Loss of Polycomb Group Protein Pcgf1 Severely Compromises Proper Differentiation of Embryonic Stem Cells
Pcgf1 is essential for ES cell differentiation.(A) Schematic representation of Embryoid body (EB) assay. (B) Morphological appearance of WT and Pcgf1−/− EBs at days 3, 7 and 12 in suspension culture. Images were taken at 50× magnification. Bar graph showed the mean diameter of 20 random EBs from three independent experiments. Data are presented as mean ± standard deviation of triplicate experiments. (C) RT–qPCR was used to measure the expression levels of ES cell lineage-specific markers (endoderm, mesoderm, ectoderm and trophectoderm) and pluripotency markers in WT and Pcgf1−/− EBs on day 0, 3, 7 and 12. Error bars indicated ± SD. Bar graphs represented the mean of three independent biological repeats. *p < 0.05, **p < 0.01, ***p < 0.001 by two-tailed Student’s t test.
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f3: Pcgf1 is essential for ES cell differentiation.(A) Schematic representation of Embryoid body (EB) assay. (B) Morphological appearance of WT and Pcgf1−/− EBs at days 3, 7 and 12 in suspension culture. Images were taken at 50× magnification. Bar graph showed the mean diameter of 20 random EBs from three independent experiments. Data are presented as mean ± standard deviation of triplicate experiments. (C) RT–qPCR was used to measure the expression levels of ES cell lineage-specific markers (endoderm, mesoderm, ectoderm and trophectoderm) and pluripotency markers in WT and Pcgf1−/− EBs on day 0, 3, 7 and 12. Error bars indicated ± SD. Bar graphs represented the mean of three independent biological repeats. *p < 0.05, **p < 0.01, ***p < 0.001 by two-tailed Student’s t test.
Mentions: Majority of PcG components has been identified as necessary for proper ES cell differentiation27. We next examined the differentiation properties of Pcgf1−/− ES cells. We first generated embryoid bodies (EBs) in hanging drops at the first three days and subsequently maintained them in rotating conditions in the absence of LIF (Fig. 3A), and examined EBs morphology by microscopy. EBs mimic, to some extent, early embryonic development and are often utilized as an in vitro differentiation assay to test ES cell pluripotency28. Our results showed that ES cells retained the ability to differentiate into EBs. From days 3–12, Pcgf1−/− EBs were macroscopically very similar to wild-type EBs; however, these mutant EBs were smaller than their wild-type counterparts. We randomly chose 20 EBs at 3, 7 or 12-day culture and scored their relative diameters microscopically (Fig. 3B). Our data indicated that Pcgf1−/− ES cells formed EBs with an average size half that of the wild-type. These proliferation defects in the Pcgf1−/− EBs suggested a delayed differentiation of Pcgf1 deficient ES cells. Of note, lentiviral expression of FLAG-tagged Pcgf1 in Pcgf1−/− entirely rescued normal EB size (Fig. 3B). RT-qPCR analysis of 12-day EBs demonstrated that the expression of ES cell marker genes Oct4 and Nanog were dramatically decreased during the process of wild-type EB differentiation (Fig. 3C). Consistent with their aberrant EB formation, however, the Pcgf1−/− EBs maintained high levels of Oct4 and Nanog mRNA over the 12 days of culture, displayed severe misregulation of the differentiation marker genes in comparison to the wild-type. Although all lineage genes were upregulated after EB induction, the mesoderm- and ectoderm-specific genes (Flk1, Brachyury, Fgf5 and Nestin) were markedly downregulated in EBs derived from Pcgf1 knockout ES cells (Fig. 3C). In particular, we detected significant decreased Flk1 expression in undifferentiated Pcgf1−/− ES cells and during EB culture, indicating that Pcgf1 activates Flk1 gene expression which is consistent with our RNA-seq analysis (Supplementary Table 2). Interestingly, the endoderm differentiation might not completely be disturbed in the absence of Pcgf1 because Gata4 was almost normally induced in EBs derived from knockout ES cells (Fig. 3C). It has been reported that Ring1B represses the expression of Gata4 via direct binding to its promoter regions29. Moreover, the data in this manuscript demonstrated that Pcgf1 is required for the ordered chromatin recruitment of Ring1B (see the proposed model below). Therefore, we propose that Pcgf1 displays specificity toward endoderm formation through modulating Ring1B activity. Notably, trophectoderm marker Eomes was also reduced in knockout ES-derived EBs (Fig. 3C). Remarkably, lentiviral expression of FLAG-tagged Pcgf1 was able to restore the pattern of expression of differentiation markers to levels similar to those in control cells. Collectively, these data suggest that Pcgf1 deletion impairs ES cell differentiation in vitro, likely by preserving expression of high levels of Oct4 and Nanog, which in turn perturb the differentiation process.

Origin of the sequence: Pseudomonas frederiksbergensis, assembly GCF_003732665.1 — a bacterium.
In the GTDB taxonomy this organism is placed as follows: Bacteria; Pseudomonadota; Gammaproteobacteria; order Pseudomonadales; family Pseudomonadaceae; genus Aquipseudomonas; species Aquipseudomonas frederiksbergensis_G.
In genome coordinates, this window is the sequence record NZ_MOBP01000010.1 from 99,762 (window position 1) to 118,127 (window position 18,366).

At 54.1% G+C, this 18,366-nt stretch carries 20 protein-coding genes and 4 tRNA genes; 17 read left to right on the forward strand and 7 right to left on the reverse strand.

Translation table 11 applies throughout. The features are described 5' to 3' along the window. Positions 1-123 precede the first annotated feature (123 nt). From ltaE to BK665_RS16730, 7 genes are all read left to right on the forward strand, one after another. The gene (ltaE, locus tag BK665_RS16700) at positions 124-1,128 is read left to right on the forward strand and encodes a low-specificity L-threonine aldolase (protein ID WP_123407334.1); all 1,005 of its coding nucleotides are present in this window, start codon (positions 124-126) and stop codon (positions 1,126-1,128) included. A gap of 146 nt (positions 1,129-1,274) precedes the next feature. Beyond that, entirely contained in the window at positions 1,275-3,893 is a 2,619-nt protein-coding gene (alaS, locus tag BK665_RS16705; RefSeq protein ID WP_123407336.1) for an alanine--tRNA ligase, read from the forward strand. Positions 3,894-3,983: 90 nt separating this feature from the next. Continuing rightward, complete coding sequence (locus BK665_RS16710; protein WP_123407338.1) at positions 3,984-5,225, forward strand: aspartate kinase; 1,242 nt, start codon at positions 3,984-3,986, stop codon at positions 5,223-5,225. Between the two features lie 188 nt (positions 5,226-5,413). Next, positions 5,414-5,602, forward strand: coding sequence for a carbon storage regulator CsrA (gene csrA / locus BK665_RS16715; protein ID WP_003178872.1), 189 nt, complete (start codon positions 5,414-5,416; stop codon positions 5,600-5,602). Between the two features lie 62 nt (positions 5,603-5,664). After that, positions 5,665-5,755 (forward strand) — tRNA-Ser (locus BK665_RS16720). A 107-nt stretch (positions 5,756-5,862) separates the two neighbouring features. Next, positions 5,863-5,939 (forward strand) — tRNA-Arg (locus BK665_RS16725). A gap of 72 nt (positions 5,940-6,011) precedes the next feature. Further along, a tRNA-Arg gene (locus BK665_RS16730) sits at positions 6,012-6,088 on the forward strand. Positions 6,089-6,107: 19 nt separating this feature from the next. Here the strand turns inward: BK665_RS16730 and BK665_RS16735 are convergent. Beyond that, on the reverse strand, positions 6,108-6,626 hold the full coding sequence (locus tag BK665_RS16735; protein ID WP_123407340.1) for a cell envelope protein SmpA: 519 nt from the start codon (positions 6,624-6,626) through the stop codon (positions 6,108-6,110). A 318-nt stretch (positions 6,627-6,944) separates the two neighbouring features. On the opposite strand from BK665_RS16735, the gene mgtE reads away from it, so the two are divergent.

View Article: PubMed Central - PubMed

ABSTRACT

The Polycomb repressive complex 1 (PRC1) is essential for fate decisions of embryonic stem (ES) cells. Emerging evidence suggests that six major variants of PRC1 complex, defined by the mutually exclusive presence of Pcgf subunit, regulate distinct biological processes, yet very little is known about the mechanism by which each version of PRC1 instructs and maintains cell fate. Here, we disrupted the Pcgf1, also known as Nspc1 and one of six Pcgf paralogs, in mouse ES cells by the CRISPR/Cas9 technology. We showed that although these mutant cells were viable and retained normal self-renewal, they displayed severe defects in differentiation in vitro. To gain a better understanding of the role of Pcgf1 in transcriptional control of differentiation, we analysed mRNA profiles from Pcgf1 deficient cells using RNA-seq. Interestingly, we found that Pcgf1 positively regulated expression of essential transcription factors involved in ectoderm and mesoderm differentiation, revealing an unexpected function of Pcgf1 in gene activation during ES cell lineage specification. Chromatin immunoprecipitation experiments demonstrated that Pcgf1 deletion caused a decrease in Ring1B and its associated H2AK119ub1 mark binding to target genes. Altogether, our results suggested an unexpected function of Pcgf1 in gene activation during ES cell maintenance.

No MeSH data available.